There are several terrific moments, throughout the Pirates of the Caribbean trilogy, where the protagonists and antagonists are confronted by their own hubris, terror or despair. Barbossa's death in the first movie. Jack Sparrow's death in the second. In the third, the final confrontation with Lord Becket. In that scene, Becket's hubris finally betrays him, and, in his moment of realization, he somnolently descends the stairs from the ship's bridge, Don Giovanni-style, into hell, both literal and figurative.
I admit I can be as low-brow, crass and ribald as the next D&D player, but when I comes to "adult" themes for Dungeons and Dragons, concepts like hubris, terror and despair are the ones I find most interesting to explore. Those are the ones that truly get emotions running high at the gaming table, and the ones that are talked about for days and months following.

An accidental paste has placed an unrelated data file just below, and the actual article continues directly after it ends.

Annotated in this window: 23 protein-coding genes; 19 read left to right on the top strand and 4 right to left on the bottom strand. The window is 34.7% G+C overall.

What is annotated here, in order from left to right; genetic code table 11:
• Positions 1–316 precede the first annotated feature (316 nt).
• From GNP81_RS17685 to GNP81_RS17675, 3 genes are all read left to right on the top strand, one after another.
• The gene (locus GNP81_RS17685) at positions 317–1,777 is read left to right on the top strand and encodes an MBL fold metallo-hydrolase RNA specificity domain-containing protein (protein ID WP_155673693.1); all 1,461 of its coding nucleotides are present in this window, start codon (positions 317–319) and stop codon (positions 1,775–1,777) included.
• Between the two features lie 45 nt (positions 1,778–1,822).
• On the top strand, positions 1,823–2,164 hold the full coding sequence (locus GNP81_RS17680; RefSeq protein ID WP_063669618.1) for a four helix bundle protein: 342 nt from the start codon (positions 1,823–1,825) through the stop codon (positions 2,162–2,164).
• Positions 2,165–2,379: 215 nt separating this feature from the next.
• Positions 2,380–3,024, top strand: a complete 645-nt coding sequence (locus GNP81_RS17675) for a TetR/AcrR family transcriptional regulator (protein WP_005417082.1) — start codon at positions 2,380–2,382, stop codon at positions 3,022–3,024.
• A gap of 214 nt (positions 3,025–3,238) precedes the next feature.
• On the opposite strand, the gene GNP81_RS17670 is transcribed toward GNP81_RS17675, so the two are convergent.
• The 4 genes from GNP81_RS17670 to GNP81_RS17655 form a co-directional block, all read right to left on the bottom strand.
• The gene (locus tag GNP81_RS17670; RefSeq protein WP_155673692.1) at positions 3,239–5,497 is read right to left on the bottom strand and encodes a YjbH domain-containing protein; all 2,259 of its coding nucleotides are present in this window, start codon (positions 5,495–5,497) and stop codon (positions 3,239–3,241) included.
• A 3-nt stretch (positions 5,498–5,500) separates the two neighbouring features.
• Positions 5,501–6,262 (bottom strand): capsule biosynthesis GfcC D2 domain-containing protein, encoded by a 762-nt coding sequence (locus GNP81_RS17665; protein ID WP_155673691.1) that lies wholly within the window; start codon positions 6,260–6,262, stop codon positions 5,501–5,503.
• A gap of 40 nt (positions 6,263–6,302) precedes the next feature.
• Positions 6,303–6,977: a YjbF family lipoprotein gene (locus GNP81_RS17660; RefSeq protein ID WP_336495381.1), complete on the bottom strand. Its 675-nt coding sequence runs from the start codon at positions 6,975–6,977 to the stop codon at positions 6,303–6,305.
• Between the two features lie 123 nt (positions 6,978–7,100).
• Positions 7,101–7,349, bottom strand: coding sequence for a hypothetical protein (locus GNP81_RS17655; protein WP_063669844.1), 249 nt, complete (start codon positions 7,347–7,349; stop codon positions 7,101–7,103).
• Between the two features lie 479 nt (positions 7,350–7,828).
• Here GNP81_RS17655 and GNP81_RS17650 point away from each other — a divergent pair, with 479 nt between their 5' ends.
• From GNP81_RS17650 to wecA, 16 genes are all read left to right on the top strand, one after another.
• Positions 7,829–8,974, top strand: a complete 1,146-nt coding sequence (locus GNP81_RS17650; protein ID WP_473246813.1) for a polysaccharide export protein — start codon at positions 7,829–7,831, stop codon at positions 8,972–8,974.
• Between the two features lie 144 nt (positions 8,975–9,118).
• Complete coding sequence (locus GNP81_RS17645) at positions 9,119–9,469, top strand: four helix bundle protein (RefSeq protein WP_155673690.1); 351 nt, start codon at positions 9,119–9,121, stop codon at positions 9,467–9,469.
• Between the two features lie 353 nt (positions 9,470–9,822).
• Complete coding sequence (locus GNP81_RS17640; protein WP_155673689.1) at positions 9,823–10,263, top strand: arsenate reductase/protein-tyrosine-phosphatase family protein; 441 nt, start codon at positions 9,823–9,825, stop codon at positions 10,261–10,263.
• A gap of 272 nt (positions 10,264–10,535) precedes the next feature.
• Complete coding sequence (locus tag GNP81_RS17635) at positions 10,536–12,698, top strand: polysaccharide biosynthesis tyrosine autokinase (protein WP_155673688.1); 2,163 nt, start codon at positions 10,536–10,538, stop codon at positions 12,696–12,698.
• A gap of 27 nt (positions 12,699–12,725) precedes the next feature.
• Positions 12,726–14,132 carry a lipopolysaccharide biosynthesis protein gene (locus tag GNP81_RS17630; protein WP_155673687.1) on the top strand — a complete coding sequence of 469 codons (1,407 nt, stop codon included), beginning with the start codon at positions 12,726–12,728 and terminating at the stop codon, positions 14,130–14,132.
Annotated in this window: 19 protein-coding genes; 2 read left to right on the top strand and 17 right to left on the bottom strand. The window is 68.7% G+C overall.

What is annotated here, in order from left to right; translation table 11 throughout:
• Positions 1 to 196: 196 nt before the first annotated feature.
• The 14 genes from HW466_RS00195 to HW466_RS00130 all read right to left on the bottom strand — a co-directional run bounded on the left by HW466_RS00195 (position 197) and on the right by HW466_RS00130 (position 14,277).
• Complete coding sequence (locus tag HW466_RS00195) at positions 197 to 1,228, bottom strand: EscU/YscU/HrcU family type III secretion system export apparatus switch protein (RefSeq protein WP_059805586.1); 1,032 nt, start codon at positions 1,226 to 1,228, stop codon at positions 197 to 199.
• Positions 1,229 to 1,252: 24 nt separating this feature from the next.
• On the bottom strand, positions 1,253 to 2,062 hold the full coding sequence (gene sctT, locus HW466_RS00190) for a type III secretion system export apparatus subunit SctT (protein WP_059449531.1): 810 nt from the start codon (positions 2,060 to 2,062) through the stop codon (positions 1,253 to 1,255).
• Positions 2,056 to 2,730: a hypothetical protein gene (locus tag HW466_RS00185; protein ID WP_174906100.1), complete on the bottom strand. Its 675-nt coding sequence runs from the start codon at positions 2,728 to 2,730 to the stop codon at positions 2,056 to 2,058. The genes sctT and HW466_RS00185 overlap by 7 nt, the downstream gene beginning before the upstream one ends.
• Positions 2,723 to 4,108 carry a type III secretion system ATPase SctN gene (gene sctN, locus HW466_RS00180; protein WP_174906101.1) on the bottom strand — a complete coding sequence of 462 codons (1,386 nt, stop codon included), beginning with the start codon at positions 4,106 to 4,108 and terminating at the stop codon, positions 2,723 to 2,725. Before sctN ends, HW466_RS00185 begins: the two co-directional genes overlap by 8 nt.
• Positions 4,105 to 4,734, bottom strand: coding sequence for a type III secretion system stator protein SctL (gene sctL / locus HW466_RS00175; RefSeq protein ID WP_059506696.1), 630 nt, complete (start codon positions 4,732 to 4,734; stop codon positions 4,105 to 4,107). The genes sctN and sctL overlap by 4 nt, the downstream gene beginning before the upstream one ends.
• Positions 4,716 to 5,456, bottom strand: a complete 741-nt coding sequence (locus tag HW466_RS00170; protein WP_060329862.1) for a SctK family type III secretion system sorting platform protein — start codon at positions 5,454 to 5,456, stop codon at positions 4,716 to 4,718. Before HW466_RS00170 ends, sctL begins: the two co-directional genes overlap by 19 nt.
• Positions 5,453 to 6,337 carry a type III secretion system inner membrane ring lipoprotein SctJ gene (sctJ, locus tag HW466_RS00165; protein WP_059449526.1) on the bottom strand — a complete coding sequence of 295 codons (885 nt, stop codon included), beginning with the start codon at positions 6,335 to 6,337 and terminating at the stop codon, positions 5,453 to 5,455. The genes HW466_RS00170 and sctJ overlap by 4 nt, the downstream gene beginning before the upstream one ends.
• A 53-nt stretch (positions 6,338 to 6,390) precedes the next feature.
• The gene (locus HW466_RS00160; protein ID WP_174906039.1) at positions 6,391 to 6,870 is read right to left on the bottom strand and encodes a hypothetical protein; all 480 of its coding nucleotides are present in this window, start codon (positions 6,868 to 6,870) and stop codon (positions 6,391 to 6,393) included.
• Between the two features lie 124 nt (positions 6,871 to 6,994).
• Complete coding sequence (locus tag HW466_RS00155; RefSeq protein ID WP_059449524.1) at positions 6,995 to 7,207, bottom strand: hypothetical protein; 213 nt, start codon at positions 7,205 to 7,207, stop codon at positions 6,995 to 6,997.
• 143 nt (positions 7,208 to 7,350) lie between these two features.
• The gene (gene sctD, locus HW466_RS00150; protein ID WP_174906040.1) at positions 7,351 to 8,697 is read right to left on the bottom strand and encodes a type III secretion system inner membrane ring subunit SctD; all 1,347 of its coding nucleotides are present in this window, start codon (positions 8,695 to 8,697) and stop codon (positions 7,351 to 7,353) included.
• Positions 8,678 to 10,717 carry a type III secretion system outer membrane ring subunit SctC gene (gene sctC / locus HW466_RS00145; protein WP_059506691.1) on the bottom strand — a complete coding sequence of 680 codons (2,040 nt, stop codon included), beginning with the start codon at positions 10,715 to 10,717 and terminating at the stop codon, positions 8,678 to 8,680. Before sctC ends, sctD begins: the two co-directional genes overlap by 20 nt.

Being unable to save a dying character or watching them get dragged down into hell. Having the chickens come home to roost on an earlier decision of the party. The 'long defeat' in Lord of the Rings. Disasters wrought as a result of the inaction of the party. I find those to be far more interesting than themes revolving around the libidinous or avaricious.
The problem is how to arrive at the confluence of circumstances necessary to achieve that, without railroading the players? Several months ago, while DMing a D&D session, the party was overwhelmed by some Yuan-ti. One of the characters was poisoned, and none of the others reached him before he succumbed. Not just the player, but the whole party went into a funk. Several sessions later, players were still talking about it, chiding themselves for not having prepared sufficiently, or having failed to act sooner: there were (at least not to my knowledge) no suggestions that I had constructed the death. To my credit, the players were previously warned about the poison, and several characters had made earlier saving throws.
I think hubris, terror and despair are the sorts of themes that players enjoy exploring as well. Particularly if they are coupled with themes of heroism and redemption. One of the features that I intend on adding to any megadungeon I create is a "Well Of Souls", a pit into the very depths of hell, teeming with horrors to cause even the bravest to faint, a location where the party must go, and -- at great personal risk to themselves -- recover a lost party-member.